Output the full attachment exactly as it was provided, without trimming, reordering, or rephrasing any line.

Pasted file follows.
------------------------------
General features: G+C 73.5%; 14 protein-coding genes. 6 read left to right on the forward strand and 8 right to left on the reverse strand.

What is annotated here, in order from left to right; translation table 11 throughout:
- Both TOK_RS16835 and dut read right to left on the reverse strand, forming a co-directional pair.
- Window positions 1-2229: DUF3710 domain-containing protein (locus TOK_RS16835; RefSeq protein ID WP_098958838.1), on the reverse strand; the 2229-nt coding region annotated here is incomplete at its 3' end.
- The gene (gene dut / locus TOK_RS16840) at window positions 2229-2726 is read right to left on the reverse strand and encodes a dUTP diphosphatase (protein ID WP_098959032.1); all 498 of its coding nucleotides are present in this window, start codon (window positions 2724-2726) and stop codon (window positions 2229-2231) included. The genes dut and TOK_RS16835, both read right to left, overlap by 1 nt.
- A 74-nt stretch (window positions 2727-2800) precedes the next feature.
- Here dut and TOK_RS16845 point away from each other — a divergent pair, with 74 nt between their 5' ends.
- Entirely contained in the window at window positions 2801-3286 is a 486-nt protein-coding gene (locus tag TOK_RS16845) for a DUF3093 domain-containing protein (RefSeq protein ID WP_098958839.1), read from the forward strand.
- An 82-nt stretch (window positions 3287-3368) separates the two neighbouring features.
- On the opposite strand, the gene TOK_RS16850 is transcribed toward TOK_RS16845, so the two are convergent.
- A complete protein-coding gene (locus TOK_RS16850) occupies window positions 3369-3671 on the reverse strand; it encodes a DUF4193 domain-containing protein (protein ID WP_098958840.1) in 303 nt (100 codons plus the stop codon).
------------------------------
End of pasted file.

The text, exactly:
General features: G+C 73.5%; 14 protein-coding genes. 6 read left to right on the forward strand and 8 right to left on the reverse strand.

What is annotated here, in order from left to right; translation table 11 throughout:
- Both TOK_RS16835 and dut read right to left on the reverse strand, forming a co-directional pair.
- Window positions 1-2229: DUF3710 domain-containing protein (locus TOK_RS16835; RefSeq protein ID WP_098958838.1), on the reverse strand; the 2229-nt coding region annotated here is incomplete at its 3' end.
- The gene (gene dut / locus TOK_RS16840) at window positions 2229-2726 is read right to left on the reverse strand and encodes a dUTP diphosphatase (protein ID WP_098959032.1); all 498 of its coding nucleotides are present in this window, start codon (window positions 2724-2726) and stop codon (window positions 2229-2231) included. The genes dut and TOK_RS16835, both read right to left, overlap by 1 nt.
- A 74-nt stretch (window positions 2727-2800) precedes the next feature.
- Here dut and TOK_RS16845 point away from each other — a divergent pair, with 74 nt between their 5' ends.
- Entirely contained in the window at window positions 2801-3286 is a 486-nt protein-coding gene (locus tag TOK_RS16845) for a DUF3093 domain-containing protein (RefSeq protein ID WP_098958839.1), read from the forward strand.
- An 82-nt stretch (window positions 3287-3368) separates the two neighbouring features.
- On the opposite strand, the gene TOK_RS16850 is transcribed toward TOK_RS16845, so the two are convergent.
- A complete protein-coding gene (locus TOK_RS16850) occupies window positions 3369-3671 on the reverse strand; it encodes a DUF4193 domain-containing protein (protein ID WP_098958840.1) in 303 nt (100 codons plus the stop codon).